Holy Cross Hospital and Utah Valley Regional Medical Center are among 102 hospitals nationally that have death rates significantly higher than statistics would predict.

And Sevier Valley Hospital in Richfield almost made that list, which is based on death rates for Medicare patients older than age 65. It was released Wednesday by the U.S. Health Care Financing Administration, which oversees Medicare."This information makes it very clear that something is going on here, that there is a quality problem," said William Toby, acting administrator for the agency.

However, the agency is also quick to say that such death rates are only one of many measures of hospital quality - and that hospitals with higher-than-expected rates are not necessarily bad.

The new study showed that 29 of 34 hospitals in Utah that treated more than 50 Medicare patients in 1990 had death rates within expected ranges for the number and types of patients they received, based on two complicated statistical tests that the government used.

But Holy Cross and Utah Valley hospitals were worse than expected according to both statistical measures, which placed them on the list of 102 questionable-care hospitals.

Sevier Valley failed one statistical test and almost failed the other. And LDS, Alta View and San Juan (of Monticello) hospitals failed at least one such test for death rates at either 30 days or 180 days after admission - but were within acceptable ranges based on the other statistical measure.

The study also said that Medicare patients in Utah overall had higher-than-expected death rates. The actual death rate 30 days after admission was 8.6 percent - or 16 percent higher than the 7.4 percent predicted based on patients' age, diseases and previous hospital admissions.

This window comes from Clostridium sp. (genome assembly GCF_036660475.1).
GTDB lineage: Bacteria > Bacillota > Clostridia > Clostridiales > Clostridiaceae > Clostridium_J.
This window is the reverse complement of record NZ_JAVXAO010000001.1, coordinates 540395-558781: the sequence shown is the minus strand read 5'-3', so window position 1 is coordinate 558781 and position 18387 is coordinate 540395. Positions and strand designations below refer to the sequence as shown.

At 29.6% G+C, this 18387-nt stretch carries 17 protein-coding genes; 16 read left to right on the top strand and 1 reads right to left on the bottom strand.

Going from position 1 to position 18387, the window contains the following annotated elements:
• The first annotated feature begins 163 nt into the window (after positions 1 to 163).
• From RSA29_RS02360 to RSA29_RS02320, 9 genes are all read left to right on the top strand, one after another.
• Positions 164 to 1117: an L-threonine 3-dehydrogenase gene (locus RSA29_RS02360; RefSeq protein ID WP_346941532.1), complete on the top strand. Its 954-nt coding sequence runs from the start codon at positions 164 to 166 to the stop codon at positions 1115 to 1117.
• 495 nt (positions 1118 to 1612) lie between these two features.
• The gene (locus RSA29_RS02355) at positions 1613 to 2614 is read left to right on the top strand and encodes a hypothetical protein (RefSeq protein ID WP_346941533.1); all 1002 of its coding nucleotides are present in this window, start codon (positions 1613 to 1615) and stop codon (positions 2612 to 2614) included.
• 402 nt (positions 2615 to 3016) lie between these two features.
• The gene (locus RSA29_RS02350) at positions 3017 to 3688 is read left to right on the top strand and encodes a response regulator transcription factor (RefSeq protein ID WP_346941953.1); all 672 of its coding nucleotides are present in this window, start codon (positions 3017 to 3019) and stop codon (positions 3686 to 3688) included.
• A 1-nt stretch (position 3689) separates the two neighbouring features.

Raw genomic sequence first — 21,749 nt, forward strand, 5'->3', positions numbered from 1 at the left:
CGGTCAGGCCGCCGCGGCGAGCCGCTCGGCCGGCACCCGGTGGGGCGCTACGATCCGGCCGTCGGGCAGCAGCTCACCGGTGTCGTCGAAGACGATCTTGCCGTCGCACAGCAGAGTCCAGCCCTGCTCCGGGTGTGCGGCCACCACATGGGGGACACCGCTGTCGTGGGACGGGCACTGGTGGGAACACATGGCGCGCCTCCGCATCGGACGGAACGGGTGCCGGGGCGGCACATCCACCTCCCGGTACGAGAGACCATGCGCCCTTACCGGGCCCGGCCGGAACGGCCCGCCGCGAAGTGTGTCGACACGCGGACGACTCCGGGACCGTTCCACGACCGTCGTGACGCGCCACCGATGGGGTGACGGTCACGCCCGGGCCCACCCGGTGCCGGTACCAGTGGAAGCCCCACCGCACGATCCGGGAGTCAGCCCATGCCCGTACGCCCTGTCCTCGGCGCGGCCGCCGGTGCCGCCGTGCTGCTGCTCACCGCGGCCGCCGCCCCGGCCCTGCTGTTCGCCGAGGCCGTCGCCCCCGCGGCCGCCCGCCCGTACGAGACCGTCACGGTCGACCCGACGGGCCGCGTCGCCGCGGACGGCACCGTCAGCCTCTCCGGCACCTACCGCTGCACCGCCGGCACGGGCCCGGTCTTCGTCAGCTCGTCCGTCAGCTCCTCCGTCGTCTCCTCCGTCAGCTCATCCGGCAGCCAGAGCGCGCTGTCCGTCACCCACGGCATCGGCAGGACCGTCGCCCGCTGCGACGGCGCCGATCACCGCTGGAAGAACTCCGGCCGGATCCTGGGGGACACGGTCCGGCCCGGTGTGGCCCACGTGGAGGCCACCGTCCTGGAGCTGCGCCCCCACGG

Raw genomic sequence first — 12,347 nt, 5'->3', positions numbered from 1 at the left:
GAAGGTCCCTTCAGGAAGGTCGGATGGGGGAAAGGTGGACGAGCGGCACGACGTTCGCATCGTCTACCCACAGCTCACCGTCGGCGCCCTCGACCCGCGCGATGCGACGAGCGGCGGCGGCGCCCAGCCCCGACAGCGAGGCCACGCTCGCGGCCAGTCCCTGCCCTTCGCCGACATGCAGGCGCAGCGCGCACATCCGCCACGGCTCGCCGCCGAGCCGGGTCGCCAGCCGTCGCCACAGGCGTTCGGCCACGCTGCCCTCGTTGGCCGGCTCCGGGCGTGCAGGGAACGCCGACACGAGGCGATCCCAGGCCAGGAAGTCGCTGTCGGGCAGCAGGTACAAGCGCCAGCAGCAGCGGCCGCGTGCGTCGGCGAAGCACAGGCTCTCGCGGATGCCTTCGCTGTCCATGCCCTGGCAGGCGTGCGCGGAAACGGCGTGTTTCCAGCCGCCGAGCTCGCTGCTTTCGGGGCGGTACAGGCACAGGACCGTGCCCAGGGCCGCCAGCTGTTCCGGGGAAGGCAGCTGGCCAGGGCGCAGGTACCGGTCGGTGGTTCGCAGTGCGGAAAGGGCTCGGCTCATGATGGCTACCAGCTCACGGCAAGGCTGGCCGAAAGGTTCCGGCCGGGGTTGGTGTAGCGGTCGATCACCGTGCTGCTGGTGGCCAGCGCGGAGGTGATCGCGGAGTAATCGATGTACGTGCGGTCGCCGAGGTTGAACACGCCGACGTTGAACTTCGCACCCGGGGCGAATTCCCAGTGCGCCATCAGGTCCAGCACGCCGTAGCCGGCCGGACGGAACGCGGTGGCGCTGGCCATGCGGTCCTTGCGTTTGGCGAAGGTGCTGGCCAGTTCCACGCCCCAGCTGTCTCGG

The death rate at 180 days after admission was 15.4 percent - or 10.8 percent higher than the 13.9 percent predicted.

Those rates were lower than the national average. The average actual and predicted death rate at 30 days after admission was 9 percent. At 180 days after admission, the actual rate was 17.3 percent - or slightly higher than the 17.1 percent predicted.

Of the 39 hospitals in the state that treated Medicare patients in 1990, 28 had death rates higher than predicted (although most were within acceptable ranges) and 11 had rates lower than predicted.

The study also showed that death rates were generally higher-than-expected in hospitals along the heavily populated Wasatch Front, and were lower-than expected in rural areas - which government officials have said could be because the most sick patients are transferred to the urban hospitals.

The death rate 180 days after admission in rural Utah areas was 14.9 percent, or less than the 15.3 percent expected.

In the Salt Lake City-Ogden area, the same rate was 15.5 percent - more than the 13.6 percent predicted.

In the Provo-Orem area, the rate was also 15.5 percent, which was also more than the 13.2 percent predicted there.

The government said it released the information to help consumers ask questions about the care they receive, and especially ask hospitals with lower marks about their care. "This is an educational tool, not an instrument for punishment," Toby said.